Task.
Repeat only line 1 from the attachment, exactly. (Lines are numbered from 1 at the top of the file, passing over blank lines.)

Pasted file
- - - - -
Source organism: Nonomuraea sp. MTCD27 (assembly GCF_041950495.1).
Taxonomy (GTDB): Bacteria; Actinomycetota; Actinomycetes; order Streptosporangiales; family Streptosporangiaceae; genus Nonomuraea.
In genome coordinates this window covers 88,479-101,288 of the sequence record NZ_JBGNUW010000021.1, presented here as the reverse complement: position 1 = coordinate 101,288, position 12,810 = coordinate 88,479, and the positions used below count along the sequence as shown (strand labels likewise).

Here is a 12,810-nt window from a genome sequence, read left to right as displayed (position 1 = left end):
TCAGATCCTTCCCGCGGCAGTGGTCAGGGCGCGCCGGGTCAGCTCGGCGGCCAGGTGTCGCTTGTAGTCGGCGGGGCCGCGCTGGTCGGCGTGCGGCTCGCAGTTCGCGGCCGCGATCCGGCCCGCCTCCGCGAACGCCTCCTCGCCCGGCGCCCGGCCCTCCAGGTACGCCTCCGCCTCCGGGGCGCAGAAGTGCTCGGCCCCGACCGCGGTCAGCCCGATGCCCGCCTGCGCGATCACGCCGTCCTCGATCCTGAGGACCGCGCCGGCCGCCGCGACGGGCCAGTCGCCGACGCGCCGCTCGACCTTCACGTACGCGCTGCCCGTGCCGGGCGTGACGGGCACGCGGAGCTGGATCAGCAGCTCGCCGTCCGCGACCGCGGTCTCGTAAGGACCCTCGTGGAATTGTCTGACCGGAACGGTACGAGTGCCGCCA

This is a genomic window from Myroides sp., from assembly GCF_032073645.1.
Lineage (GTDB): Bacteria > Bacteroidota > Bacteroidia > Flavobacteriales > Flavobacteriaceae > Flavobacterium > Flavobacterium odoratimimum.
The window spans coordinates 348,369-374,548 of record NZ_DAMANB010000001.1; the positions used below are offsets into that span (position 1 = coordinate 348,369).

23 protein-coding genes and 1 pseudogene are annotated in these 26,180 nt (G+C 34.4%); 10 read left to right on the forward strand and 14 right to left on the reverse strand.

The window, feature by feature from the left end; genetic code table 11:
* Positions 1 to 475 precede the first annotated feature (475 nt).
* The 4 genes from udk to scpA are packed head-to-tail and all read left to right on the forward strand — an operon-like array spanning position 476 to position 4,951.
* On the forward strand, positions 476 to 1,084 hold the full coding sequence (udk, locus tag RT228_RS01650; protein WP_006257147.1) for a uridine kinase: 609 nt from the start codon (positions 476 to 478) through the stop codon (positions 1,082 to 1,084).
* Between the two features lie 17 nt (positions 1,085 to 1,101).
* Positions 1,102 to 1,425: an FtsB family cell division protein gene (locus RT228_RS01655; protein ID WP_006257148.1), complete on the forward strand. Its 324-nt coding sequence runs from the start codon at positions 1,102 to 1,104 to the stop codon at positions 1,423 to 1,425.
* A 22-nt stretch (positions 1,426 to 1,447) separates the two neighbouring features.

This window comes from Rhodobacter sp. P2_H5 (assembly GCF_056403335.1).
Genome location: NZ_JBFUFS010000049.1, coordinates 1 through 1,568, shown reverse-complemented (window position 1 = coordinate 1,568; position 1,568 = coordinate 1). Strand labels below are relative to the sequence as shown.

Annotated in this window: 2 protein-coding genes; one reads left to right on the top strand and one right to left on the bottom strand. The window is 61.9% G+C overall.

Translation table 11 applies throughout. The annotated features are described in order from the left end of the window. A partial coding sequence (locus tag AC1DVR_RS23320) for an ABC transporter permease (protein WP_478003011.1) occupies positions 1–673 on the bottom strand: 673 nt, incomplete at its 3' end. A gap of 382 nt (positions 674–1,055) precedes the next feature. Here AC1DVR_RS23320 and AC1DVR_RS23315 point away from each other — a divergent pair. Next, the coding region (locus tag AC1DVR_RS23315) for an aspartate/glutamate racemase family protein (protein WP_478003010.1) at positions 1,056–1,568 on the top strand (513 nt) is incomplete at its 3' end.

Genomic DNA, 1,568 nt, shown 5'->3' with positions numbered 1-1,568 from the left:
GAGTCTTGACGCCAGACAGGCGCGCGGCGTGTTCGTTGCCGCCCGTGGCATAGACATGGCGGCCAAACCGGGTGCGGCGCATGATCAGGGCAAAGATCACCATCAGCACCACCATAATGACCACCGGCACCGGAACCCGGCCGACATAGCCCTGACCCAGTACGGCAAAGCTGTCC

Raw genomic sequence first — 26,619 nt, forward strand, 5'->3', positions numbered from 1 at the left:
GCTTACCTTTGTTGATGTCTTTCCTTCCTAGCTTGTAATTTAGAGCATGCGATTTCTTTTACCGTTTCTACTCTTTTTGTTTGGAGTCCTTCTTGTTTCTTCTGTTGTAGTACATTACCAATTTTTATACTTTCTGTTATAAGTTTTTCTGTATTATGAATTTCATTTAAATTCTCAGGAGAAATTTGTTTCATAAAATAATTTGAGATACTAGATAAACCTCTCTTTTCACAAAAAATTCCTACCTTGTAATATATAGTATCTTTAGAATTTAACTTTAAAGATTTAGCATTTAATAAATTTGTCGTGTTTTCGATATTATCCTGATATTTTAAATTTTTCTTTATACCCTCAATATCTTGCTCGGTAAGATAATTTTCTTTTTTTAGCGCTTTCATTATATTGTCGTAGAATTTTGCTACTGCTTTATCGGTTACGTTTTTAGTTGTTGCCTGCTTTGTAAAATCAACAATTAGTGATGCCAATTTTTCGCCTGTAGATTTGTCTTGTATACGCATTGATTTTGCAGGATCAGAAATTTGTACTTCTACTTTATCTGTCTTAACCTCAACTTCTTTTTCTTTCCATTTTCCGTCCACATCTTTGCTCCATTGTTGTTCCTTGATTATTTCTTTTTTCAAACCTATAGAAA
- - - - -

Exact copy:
Source organism: Nonomuraea sp. MTCD27 (assembly GCF_041950495.1).